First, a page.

The collection of stem cells (apheresis) is a painless procedure that takes about 4 to 5 hours. During the procedure, you may relax in bed; watch television; listen to music, podcasts, etc.; or read. Your blood will be withdrawn through your CVC and circulated through a cell-separating machine. This machine separates and collects white blood cells, including the stem cells, along with a few red blood cells and platelets. The remaining blood cells are returned to you through your CVC. Only a small amount (about one unit) of your blood is in the separator machine at any one time. Your blood is returned to you at the same rate it is removed.
Sometimes patients have a little dizziness, numbness, tingling, chilling or lightheadedness during the procedure. These symptoms are caused by a substance that keeps the blood from clotting as the cells are collected. If you notice any of these symptoms during the collection procedure, tell your transplant or pheresis nurse immediately. These symptoms can be managed by temporarily slowing or stopping the procedure, giving you some calcium, or covering you with warm blankets.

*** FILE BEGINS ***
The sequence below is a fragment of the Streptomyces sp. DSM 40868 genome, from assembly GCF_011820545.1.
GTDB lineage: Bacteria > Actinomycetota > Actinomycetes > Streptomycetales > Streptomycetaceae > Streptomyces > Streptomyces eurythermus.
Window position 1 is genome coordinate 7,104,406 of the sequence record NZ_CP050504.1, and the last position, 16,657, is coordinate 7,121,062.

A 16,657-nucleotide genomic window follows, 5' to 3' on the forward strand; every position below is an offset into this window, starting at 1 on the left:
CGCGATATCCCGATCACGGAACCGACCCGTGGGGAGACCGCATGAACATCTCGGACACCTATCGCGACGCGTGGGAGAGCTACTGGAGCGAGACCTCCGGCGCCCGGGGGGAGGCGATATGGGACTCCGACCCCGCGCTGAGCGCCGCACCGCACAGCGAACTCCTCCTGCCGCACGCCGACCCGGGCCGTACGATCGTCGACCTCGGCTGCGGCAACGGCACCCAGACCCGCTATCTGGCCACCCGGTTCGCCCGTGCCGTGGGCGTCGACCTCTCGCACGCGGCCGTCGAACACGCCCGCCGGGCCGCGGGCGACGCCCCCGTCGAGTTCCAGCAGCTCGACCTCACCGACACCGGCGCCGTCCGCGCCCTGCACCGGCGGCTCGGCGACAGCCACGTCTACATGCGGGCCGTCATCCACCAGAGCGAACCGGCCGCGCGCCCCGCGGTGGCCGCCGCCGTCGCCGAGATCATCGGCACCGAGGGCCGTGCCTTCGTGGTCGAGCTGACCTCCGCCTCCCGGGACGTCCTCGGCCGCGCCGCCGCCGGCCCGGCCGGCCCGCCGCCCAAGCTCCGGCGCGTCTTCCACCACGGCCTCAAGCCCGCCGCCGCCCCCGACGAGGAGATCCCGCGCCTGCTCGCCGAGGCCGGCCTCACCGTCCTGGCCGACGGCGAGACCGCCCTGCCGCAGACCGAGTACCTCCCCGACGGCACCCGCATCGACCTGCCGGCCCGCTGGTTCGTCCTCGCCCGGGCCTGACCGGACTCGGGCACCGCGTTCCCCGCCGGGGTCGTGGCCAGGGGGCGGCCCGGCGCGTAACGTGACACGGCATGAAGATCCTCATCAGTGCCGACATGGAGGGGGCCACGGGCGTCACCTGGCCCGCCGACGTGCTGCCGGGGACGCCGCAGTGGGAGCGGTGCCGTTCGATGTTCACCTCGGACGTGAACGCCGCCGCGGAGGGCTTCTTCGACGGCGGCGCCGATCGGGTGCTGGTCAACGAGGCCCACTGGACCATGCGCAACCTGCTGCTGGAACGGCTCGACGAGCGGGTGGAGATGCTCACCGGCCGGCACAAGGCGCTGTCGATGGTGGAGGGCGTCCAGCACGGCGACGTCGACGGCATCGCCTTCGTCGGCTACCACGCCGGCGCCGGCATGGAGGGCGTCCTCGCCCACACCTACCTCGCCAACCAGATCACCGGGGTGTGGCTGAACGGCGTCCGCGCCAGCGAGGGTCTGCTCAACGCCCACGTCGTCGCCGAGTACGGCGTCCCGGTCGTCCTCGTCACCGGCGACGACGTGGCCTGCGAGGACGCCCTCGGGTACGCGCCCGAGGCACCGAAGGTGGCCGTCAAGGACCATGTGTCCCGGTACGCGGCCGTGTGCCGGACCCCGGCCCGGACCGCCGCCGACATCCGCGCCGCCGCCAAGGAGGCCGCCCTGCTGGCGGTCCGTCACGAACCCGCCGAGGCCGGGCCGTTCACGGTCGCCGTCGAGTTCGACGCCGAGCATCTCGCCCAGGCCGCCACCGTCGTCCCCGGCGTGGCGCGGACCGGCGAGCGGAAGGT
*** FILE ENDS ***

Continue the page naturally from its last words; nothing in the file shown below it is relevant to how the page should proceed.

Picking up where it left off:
You may need to undergo several collection procedures before enough stem cells are collected to give back to you after your high-dose chemotherapy. These collections are usually performed daily. It is a good idea to eat a normal meal before collection and include calcium-rich foods (milk, yogurt or cheese for example). These foods can help prevent some of the side effects of the procedure.
Lab tests are done each day on the cells to check how many have been collected. The cells are frozen and stored in separate bags under special conditions until they are needed for your transplant.